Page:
Monday, February 21, 2011

The Frenzy Way by Gregory Lamberson

Renowned police Captain Anthony Mace  is a media darling after his apprehension of the Full Moon Killer.  His superiors place their full faith behind him as a new killer begins to ravage New York.   The useable clues are sparse and as the mangled decapitated corpses begin to grow in number Mace begins to fear what the truth may be. 
“Mace’s body tingled.  Standing there, he felt overwhelmed by the notion that his team had caught a case that could destroy careers as easily as it could make them, and he regretted being a departmental middleman.”
Gregory Lamberson’s The Frenzy Way is a modern piece of pulp fiction.  This is meant to be a compliment.  The story follows Anthony Mace as he tracks a werewolf serial killer through New York.  One of Lamberson’s greatest accomplishments with the novel is he keeps the investigative elements fresh and exciting even though the  reader is in procession of more information than the main protagonist.  This is accomplished by the breadth and detail of the scenes where Mace investigates the carnage of the werewolf.  In each scene a new element is revealed, while not always helping Mace they bring the reader deeper into Lamberson’s world.    Mace’s character is supported by the enigmatic werewolf hunters John Stalk and Pedro Phillipe.  While interaction between the three characters is very limited their actions work to fully flesh out Lamberson’s world.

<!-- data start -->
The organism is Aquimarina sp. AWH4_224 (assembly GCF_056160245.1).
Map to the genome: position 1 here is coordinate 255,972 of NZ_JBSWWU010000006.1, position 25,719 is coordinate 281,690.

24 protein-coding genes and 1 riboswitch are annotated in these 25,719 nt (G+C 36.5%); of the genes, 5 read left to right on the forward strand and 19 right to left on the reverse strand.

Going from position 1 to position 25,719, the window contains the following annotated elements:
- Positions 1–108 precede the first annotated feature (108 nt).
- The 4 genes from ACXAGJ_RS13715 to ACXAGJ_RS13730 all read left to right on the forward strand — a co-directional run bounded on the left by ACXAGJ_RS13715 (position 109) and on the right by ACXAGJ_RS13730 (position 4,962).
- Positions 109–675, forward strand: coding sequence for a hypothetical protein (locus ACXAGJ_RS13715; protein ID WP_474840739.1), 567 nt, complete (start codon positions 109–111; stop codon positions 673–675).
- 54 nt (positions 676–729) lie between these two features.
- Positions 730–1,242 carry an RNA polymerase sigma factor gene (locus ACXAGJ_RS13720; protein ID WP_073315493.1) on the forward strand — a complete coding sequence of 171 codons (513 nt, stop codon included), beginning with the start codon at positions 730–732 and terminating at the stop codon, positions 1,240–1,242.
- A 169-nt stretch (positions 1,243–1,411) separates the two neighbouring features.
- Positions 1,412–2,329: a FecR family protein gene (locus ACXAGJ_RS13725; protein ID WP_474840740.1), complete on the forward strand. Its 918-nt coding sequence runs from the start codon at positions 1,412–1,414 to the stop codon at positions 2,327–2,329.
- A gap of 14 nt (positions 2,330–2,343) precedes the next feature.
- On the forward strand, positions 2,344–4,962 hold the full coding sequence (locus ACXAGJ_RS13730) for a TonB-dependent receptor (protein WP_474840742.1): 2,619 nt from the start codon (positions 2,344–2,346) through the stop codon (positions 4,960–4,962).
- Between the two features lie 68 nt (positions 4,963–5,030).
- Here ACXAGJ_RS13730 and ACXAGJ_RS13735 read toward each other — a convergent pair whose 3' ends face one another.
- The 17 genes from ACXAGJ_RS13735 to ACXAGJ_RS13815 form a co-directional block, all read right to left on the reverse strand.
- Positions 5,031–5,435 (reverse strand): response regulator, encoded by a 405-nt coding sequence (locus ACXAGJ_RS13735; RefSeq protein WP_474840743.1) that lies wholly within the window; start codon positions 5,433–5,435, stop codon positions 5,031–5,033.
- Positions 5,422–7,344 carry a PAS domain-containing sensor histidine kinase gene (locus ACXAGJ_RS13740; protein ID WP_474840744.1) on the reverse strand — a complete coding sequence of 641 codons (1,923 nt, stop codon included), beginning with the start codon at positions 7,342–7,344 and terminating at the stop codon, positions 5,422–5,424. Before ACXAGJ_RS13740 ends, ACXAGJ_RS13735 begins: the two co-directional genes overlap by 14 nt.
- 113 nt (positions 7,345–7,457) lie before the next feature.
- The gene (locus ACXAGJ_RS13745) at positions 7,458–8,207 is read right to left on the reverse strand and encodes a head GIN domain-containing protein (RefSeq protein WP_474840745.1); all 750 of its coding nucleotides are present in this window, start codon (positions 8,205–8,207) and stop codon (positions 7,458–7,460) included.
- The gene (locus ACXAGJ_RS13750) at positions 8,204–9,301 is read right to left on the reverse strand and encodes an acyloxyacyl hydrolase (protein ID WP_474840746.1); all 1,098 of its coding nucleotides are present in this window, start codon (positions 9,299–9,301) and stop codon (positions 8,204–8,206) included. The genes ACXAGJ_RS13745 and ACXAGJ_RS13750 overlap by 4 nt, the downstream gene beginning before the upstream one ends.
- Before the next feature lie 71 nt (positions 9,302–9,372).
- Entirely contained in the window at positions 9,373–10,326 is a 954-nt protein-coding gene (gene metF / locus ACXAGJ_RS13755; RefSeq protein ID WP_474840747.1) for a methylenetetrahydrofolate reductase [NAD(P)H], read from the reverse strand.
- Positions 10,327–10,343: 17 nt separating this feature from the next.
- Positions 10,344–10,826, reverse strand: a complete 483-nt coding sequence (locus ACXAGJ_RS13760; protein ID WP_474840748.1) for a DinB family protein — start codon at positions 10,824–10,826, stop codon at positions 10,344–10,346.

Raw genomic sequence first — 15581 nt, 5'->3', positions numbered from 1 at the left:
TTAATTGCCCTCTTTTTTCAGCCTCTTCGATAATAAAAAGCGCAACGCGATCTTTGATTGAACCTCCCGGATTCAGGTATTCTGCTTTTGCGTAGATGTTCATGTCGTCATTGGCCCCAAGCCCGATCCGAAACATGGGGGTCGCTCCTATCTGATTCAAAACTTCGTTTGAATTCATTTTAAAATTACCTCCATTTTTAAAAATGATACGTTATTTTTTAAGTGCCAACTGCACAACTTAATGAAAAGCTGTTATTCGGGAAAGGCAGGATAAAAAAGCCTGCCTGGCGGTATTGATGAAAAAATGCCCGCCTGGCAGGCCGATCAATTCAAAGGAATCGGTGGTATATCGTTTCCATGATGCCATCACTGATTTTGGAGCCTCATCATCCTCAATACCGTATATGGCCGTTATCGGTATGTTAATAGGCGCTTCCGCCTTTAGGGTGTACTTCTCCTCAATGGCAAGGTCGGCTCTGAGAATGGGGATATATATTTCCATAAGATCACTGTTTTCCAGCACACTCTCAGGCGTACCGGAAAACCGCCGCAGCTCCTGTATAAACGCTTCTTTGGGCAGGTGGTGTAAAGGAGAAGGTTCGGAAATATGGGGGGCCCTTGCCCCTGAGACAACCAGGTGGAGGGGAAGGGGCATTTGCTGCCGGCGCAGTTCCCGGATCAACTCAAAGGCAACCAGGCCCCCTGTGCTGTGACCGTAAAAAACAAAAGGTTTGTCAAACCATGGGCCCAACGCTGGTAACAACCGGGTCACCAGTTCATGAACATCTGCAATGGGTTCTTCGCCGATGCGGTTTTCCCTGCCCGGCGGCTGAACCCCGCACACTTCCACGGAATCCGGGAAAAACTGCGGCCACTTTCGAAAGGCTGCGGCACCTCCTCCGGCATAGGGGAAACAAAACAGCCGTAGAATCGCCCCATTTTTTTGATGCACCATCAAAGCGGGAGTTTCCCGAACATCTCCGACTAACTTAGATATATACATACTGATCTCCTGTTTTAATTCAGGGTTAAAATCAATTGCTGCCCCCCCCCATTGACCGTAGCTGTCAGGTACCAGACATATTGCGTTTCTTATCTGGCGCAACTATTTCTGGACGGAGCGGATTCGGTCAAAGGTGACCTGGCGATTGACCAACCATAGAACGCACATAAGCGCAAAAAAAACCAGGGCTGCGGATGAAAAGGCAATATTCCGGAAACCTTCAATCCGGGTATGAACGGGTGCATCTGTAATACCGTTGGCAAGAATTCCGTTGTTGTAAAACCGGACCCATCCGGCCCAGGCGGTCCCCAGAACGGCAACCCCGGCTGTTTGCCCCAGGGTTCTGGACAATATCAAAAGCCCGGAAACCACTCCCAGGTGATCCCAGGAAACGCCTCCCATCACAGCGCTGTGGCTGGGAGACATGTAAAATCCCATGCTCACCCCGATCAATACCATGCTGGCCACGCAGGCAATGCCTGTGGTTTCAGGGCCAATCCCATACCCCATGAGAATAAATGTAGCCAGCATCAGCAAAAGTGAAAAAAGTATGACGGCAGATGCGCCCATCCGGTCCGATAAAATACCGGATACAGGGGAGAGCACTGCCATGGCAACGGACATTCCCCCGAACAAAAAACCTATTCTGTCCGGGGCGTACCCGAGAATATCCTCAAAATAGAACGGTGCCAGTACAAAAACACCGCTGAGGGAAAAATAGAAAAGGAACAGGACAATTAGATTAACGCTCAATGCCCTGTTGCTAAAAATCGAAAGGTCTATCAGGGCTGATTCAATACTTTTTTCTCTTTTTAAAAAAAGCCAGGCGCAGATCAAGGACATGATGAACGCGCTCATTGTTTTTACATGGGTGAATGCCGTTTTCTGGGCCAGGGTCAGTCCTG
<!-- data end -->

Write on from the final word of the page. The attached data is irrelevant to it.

A werewolf novel is difficult to write.  This is evident by how few novels there are regarding the classic creatures.  While bookshelves and movie houses are packed with zombies and vampires somehow the werewolf is left out.  Lamberson’s werewolves are supported by an incredibly realized mythology.  Staying true to the classic creatures Lamberson fleshes out the world they inhabit.  Rather than explain the creature a potentially dull task, the world in which they operate is given detailed thought.  The background of the werewolves and the hunters in The Frenzy Way could fill multiple tomes, and it is here that Lamberson excels again.  The story never loses focus from the hunt for the werewolf serial killer.  The novel is entirely self contained, and leaves the reader both wanting more and satisfied with the final outcome.      
In the end;
Gregory Lamberson’s The Frenzy Way will without question appeal to genre fans or pulp fans.  The brisk pace of the story is never tethered and catapults forward with fervor.  The action sequences are well paced and satisfying.  Anyone searching for a novel approach to werewolf mythology would be hard pressed to find a better title.  The Frenzy Way is also a rare novel where the cover art is wholly accurate.  If the cover art appeals to you, you will enjoy this novel. 

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